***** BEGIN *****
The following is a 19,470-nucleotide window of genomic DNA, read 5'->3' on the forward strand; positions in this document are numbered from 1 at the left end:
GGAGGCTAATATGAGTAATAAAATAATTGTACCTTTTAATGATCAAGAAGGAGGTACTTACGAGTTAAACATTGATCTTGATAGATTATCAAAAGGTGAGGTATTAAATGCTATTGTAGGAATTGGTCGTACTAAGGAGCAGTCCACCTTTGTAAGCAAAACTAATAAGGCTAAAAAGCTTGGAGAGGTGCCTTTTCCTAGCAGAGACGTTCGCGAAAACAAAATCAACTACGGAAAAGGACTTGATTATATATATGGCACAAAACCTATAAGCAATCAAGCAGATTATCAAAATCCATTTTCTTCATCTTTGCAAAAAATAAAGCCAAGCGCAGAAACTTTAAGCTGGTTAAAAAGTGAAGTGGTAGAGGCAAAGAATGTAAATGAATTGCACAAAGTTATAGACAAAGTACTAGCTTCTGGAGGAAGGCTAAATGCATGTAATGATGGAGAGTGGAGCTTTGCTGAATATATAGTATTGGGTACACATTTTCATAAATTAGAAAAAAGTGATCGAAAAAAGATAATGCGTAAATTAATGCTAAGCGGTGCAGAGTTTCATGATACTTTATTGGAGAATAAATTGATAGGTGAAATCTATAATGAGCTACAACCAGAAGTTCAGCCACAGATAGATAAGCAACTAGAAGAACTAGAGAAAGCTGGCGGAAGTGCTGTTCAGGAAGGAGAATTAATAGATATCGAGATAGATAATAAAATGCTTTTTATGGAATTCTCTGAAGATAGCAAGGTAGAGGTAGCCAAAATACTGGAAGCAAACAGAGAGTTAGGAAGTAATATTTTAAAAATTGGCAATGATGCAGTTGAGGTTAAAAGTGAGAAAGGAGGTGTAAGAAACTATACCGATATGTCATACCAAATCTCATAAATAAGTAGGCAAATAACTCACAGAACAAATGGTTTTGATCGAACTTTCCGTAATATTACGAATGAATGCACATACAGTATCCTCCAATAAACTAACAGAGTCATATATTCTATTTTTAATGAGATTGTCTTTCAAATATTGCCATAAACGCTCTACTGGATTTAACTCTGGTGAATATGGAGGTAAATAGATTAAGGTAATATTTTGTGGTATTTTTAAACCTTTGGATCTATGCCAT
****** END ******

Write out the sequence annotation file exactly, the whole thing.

The following is a 19,470-nucleotide window of genomic DNA, read 5'->3' on the forward strand; positions in this document are numbered from 1 at the left end:
GGAGGCTAATATGAGTAATAAAATAATTGTACCTTTTAATGATCAAGAAGGAGGTACTTACGAGTTAAACATTGATCTTGATAGATTATCAAAAGGTGAGGTATTAAATGCTATTGTAGGAATTGGTCGTACTAAGGAGCAGTCCACCTTTGTAAGCAAAACTAATAAGGCTAAAAAGCTTGGAGAGGTGCCTTTTCCTAGCAGAGACGTTCGCGAAAACAAAATCAACTACGGAAAAGGACTTGATTATATATATGGCACAAAACCTATAAGCAATCAAGCAGATTATCAAAATCCATTTTCTTCATCTTTGCAAAAAATAAAGCCAAGCGCAGAAACTTTAAGCTGGTTAAAAAGTGAAGTGGTAGAGGCAAAGAATGTAAATGAATTGCACAAAGTTATAGACAAAGTACTAGCTTCTGGAGGAAGGCTAAATGCATGTAATGATGGAGAGTGGAGCTTTGCTGAATATATAGTATTGGGTACACATTTTCATAAATTAGAAAAAAGTGATCGAAAAAAGATAATGCGTAAATTAATGCTAAGCGGTGCAGAGTTTCATGATACTTTATTGGAGAATAAATTGATAGGTGAAATCTATAATGAGCTACAACCAGAAGTTCAGCCACAGATAGATAAGCAACTAGAAGAACTAGAGAAAGCTGGCGGAAGTGCTGTTCAGGAAGGAGAATTAATAGATATCGAGATAGATAATAAAATGCTTTTTATGGAATTCTCTGAAGATAGCAAGGTAGAGGTAGCCAAAATACTGGAAGCAAACAGAGAGTTAGGAAGTAATATTTTAAAAATTGGCAATGATGCAGTTGAGGTTAAAAGTGAGAAAGGAGGTGTAAGAAACTATACCGATATGTCATACCAAATCTCATAAATAAGTAGGCAAATAACTCACAGAACAAATGGTTTTGATCGAACTTTCCGTAATATTACGAATGAATGCACATACAGTATCCTCCAATAAACTAACAGAGTCATATATTCTATTTTTAATGAGATTGTCTTTCAAATATTGCCATAAACGCTCTACTGGATTTAACTCTGGTGAATATGGAGGTAAATAGATTAAGGTAATATTTTGTGGTATTTTTAAACCTTTGGATCTATGCCAT